Sony president Jim Ryan has said the Japanese company is looking to buy more studios in order to compete better against services like Google's Stadia.
In an interview with the Nihon Keizai Shimbun (Japan's leading financial publication, also known as the Nikkei of stock market fame) Ryan told a reporter that the PlayStation manufacturer is considering mergers and acquisitions of software companies to secure Sony's future.
"The content becomes more important than ever," Ryan said. "Newcomers such as Google are looking at the game market attractively."
We suspect that last sentence is a bit of a Google translate anomaly, unless they really are making wolf whistles at the game market. But namedropping the big G clearly shows where Ryan and the rest of Sony are at when considering who their competitors are for the future.
Sony's focus on first-party exclusive content has made the PS4 the strongest platform of this generation, with the Switch making rapid strides but showing up much later and with a more restrictive hardware specification. Looking ahead to what differentiates the PlayStation 5 on its arrival amidst the rise of streaming services is a key battleground for Ryan.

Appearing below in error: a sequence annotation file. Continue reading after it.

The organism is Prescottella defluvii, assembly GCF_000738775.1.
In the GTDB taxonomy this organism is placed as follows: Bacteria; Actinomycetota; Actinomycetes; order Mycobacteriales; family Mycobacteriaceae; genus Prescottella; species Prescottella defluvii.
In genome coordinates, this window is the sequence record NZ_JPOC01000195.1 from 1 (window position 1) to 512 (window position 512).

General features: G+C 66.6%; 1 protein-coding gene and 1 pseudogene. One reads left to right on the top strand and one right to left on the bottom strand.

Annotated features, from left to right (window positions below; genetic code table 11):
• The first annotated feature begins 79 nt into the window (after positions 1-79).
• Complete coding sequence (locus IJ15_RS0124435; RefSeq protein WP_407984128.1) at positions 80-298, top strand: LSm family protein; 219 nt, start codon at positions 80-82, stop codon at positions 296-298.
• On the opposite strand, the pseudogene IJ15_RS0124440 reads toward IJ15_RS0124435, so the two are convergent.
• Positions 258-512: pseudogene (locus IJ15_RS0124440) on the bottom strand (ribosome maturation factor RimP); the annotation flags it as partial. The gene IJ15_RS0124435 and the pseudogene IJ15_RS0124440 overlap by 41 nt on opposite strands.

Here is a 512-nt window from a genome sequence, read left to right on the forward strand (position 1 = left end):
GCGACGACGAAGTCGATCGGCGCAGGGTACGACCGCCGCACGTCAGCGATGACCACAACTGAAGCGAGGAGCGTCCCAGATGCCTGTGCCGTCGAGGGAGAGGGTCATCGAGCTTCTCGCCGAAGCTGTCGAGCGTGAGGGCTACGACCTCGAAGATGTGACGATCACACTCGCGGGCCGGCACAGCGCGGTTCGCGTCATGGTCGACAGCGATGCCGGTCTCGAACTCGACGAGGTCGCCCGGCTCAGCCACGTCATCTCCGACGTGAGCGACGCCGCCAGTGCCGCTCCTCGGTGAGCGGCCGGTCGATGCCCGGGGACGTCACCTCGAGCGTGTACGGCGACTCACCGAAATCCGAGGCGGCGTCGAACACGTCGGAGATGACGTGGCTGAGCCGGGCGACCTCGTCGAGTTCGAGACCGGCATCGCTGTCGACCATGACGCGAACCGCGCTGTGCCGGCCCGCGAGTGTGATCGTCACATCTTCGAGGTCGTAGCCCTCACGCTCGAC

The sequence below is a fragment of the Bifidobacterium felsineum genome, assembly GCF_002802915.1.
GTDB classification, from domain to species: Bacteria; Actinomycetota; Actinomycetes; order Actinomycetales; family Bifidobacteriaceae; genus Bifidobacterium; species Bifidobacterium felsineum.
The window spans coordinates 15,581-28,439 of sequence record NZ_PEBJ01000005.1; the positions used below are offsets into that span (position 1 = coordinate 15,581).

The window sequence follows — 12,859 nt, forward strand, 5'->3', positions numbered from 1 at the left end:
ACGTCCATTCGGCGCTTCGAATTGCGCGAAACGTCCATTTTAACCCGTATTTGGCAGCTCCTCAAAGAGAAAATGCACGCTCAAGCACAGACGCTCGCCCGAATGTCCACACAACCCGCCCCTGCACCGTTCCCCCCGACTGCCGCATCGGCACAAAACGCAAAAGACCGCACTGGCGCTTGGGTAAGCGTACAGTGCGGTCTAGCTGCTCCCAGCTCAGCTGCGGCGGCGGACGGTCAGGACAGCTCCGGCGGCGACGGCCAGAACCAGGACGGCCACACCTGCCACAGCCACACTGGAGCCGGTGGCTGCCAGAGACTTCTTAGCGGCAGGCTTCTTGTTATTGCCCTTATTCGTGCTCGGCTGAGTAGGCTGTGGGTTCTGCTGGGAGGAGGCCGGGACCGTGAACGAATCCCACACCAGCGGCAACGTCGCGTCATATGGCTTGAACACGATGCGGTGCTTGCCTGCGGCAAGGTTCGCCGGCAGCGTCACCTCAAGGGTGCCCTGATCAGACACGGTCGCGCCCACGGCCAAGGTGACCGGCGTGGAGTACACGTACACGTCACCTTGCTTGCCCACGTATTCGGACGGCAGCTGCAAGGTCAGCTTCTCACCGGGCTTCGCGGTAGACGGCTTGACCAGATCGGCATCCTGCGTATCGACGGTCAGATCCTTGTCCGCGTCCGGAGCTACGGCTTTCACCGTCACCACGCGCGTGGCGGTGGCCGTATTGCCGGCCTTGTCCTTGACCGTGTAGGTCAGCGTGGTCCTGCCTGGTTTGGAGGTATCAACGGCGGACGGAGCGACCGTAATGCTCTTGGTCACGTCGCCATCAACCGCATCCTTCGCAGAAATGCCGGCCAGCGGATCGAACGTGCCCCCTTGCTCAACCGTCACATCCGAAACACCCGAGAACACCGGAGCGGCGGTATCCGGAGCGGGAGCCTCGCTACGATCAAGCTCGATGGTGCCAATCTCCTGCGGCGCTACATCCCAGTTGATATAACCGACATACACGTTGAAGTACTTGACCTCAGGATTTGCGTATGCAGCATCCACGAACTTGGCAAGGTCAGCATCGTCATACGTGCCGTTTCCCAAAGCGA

Both platform holders succeed on the strength of the games they provide to captive audiences, and Ryan's admission that they need to double down on acquiring studios suggests Sony aren't ready to give in to the One Platform ideal that is growing closer to reality with Microsoft and Nintendo burying the cross-play hatchet earlier this year.
Google's Stadia represents the most threatening attempt to merge gaming as a service into a single subscription so far, as nobody outside the American search mogul could offer the bandwidth and server performance to make game streaming a serious prospect.
With Microsoft announcing the acquisition of a shedload of development studios at this past E3, which game makers are up for grabs when Sony comes round?